aphorism

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aphorism

(ăf`ərĭz'əm), short, pithy statement of an evident truth concerned with life or nature; distinguished from the axiom because its truth is not capable of scientific demonstration. HippocratesHippocrates
, c.460–c.370 B.C., Greek physician, recognized as the father of medicine. He is believed to have been born on the island of Cos, to have studied under his father, a physician, to have traveled for some time, perhaps studying in Athens, and to have then
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 was the first to use the term for his Aphorisms, briefly stated medical principles. Note his famous opening sentence: "Life is short, art is long, opportunity fleeting, experimenting dangerous, reasoning difficult."

Aphorism

 

a generalized, finalized, and profound idea of an author, expressed in laconic, refined form; it is distinguished by its apt expressiveness and obvious unexpectedness of judgment. Like a proverb, an aphorism does not prove or document but rather acts on the consciousness through the original formulation of a thought. The expressiveness of aphorisms increases with a decrease in the number of words; about three-fourths of all aphorisms consist of three to five words. Aphorisms are formed both in the context of scientific, philosophical, and artistic works and independently: “Mediocrity is more easily forgiven than talent” (E. Krotkii); “Each hears only what he understands” (J. W. Goethe); “Knowledge is power” (F. Bacon). The verbal fabric of aphorisms permits no changes.

REFERENCES

Uspenskii, L. “Korotko ob aforizmakh.” In the collection Aforizmy. Compiled by E. S. Raize. Leningrad, 1964.
Asemissen, H. U. “Notizen über den Aphorismus.” Trivium. [Zürich,] 1949, no. 2.

A. I. FIURSTENBERG

References in periodicals archive ?
In concluding the argument of this paper it may be stated that the ramakali hymn as found in the Kartarpur manuscript was never more than two aphoristic sayings, which may have been uttered by Guru Arjan on the happy occasion of a marriage.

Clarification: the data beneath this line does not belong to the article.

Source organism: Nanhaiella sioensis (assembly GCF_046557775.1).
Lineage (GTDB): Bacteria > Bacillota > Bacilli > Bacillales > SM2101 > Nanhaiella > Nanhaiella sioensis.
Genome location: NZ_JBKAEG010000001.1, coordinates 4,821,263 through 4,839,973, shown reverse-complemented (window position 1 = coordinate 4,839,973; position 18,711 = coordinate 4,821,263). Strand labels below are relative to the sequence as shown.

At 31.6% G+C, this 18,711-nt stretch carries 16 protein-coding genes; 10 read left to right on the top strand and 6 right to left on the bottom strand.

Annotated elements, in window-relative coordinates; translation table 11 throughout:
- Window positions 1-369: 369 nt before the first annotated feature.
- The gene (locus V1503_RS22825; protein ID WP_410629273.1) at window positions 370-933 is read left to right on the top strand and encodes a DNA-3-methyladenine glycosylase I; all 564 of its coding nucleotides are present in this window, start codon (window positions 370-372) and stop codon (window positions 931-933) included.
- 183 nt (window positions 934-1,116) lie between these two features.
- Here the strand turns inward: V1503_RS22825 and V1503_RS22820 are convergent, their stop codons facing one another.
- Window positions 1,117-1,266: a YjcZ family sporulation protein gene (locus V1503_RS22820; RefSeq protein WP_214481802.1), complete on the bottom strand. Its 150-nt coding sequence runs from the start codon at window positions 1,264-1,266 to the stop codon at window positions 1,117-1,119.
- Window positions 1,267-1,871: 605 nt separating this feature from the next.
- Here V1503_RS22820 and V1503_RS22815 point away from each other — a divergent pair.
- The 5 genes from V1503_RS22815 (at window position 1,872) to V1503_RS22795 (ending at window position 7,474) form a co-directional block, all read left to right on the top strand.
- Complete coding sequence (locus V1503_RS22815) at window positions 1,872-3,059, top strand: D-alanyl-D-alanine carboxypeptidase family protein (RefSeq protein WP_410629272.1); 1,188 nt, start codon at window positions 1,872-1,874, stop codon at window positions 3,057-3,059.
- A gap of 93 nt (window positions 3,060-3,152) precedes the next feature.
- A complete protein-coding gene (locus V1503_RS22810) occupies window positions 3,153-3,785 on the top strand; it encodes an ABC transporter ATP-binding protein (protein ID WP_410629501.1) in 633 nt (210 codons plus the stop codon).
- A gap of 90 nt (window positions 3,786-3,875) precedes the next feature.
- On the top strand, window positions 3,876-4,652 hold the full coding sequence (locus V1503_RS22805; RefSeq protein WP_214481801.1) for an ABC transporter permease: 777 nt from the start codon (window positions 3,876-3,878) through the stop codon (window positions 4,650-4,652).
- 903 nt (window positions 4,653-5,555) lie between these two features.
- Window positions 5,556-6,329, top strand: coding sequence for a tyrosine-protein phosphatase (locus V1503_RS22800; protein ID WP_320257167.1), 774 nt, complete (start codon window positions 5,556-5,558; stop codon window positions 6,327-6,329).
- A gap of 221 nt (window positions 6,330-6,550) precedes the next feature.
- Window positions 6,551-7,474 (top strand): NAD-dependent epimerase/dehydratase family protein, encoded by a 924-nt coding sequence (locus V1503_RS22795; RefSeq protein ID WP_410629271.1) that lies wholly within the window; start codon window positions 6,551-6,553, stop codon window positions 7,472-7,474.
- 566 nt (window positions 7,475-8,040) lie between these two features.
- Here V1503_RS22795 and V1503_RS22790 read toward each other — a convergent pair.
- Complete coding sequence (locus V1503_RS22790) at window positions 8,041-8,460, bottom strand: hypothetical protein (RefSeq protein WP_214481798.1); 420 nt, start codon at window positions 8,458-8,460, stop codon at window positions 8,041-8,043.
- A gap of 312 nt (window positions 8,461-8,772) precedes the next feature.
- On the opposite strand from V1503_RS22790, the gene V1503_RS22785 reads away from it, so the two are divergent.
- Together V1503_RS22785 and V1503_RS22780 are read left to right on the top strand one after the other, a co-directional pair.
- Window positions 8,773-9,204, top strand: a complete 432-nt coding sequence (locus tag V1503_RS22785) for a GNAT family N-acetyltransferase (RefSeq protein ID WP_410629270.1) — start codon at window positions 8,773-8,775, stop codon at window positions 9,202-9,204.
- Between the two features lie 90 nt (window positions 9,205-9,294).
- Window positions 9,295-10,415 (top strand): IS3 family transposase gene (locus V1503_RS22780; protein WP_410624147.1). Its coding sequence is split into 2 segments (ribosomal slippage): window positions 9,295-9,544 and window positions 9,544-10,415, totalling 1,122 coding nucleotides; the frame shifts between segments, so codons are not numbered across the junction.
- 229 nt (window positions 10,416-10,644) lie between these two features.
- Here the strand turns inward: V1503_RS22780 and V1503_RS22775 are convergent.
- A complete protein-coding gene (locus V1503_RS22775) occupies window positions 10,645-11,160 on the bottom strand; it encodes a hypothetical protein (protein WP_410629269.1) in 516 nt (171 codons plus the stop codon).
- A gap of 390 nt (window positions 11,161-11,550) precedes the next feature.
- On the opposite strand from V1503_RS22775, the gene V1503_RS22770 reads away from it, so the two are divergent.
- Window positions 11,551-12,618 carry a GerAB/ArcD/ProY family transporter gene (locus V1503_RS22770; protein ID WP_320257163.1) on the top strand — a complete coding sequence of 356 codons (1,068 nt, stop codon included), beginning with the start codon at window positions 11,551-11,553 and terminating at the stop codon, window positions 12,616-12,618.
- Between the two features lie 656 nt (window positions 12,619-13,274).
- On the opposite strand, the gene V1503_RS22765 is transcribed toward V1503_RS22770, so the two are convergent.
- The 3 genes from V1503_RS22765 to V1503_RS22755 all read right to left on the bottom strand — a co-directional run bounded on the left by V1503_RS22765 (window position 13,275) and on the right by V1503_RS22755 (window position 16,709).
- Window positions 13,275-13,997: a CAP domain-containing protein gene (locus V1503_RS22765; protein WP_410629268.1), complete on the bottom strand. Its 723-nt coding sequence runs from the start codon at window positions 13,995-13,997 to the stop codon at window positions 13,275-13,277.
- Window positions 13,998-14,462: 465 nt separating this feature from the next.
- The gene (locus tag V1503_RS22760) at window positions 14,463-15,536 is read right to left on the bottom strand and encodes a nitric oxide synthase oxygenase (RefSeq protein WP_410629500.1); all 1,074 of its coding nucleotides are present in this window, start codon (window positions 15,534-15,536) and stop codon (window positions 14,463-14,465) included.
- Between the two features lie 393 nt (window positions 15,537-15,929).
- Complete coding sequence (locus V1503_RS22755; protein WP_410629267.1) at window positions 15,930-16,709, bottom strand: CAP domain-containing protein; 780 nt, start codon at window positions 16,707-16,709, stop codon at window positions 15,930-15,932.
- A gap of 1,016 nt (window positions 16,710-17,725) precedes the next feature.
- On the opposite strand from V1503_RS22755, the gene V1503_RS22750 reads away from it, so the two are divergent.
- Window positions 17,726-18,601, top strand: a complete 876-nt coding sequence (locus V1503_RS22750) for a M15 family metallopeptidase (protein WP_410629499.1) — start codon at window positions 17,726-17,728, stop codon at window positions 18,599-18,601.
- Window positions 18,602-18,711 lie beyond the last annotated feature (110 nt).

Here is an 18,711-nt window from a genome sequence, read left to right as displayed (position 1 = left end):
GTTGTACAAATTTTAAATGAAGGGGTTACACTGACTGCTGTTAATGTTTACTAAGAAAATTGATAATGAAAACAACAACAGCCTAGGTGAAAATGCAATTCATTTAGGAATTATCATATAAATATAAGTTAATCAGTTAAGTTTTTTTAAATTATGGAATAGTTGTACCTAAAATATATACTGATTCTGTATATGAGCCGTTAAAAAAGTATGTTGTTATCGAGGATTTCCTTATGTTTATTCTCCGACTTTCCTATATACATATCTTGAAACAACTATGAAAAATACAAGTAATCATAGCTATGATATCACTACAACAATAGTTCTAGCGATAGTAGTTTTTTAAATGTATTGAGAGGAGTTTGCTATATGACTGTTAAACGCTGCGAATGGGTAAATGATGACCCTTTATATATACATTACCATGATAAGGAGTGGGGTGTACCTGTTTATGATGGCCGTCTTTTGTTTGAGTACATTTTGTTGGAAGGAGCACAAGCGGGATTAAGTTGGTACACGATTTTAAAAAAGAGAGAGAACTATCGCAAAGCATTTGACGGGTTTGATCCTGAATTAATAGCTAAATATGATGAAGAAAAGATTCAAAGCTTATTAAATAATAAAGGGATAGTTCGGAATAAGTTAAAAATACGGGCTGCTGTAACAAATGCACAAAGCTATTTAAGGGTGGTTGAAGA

When it comes to philosophy, Nemoianu shows a predilection for philosophy parlayed in the essay and the aphoristic insight, for those authors he calls the "lords of the fragmentary," such as Seneca, Cicero, Chateaubriand, and Chesterton.
She rejects any suggestion that it is a disconnected miscellany (xii-xiii), but freely acknowledges that other commentators on this text, including myself, have questioned the idea that Nietzsche's so-called aphoristic writings are disjointed (xii), and Kathleen Higgins in particular has written a book about GS exclusively (entitled Comic Relief) (xi).
Not least of all, and published for the first time, is Xenakis's almost aphoristic "Beautiful or Ugly" (p.
Most laudable are efforts to contextualize and explicate McLuhan's aphoristic writing, which is often condensed and at times confusing.
We extend the two lords' immediate context to include habitual talk throughout All's Well about Bertram's blend of equally potent failings and achievements, about the mingling of sex and love in terms of warfare, in terms of challenging and winning and losing, especially in terms of undermining and blowing up, and most of all in terms of traps and ambushes, the employment of trickery replete with emblems such as recurring rings and vividly aphoristic and enigmatic figurative expressions.
There are a few aphoristic lines: "You didn't say anything, you just looked.
Repeating this restrictive form throughout an entire volume might easily have become tedious, but Fasel avoids this effect through the variety of themes explored in the ten groups of poems, as well as through her unpredictable use of enjambment Sometimes, even in multi-stanza pieces, a single aphoristic cinquain flashes out like a polished gem (one of the poet's recurring images) as in "Creative Nonfiction":
There's nothing to take away from life, it's already zero," remarks a female character in a typically aphoristic fashion.
1736) Crane also captures the essence of the Naturalistic perspective in his aphoristic "A Man Said To The Universe":
Ernst Gombrich offers a brilliantly aphoristic piece on the limits of post-Hegelian Kulturgeschichte and the need to consider socio-psychological factors when interpreting the past.
To be sure, Gluck's poetry is, in its own way, highly specific: the best mythic poems, like "The Golden Bough," interrogate character in depth; the best aphoristic lines in her work gain immensely from the context in which they are embedded; and highly personal memories and situations hover over her most generic allegories, proving them "to have been poignantly abstract" ("Descent to the Valley").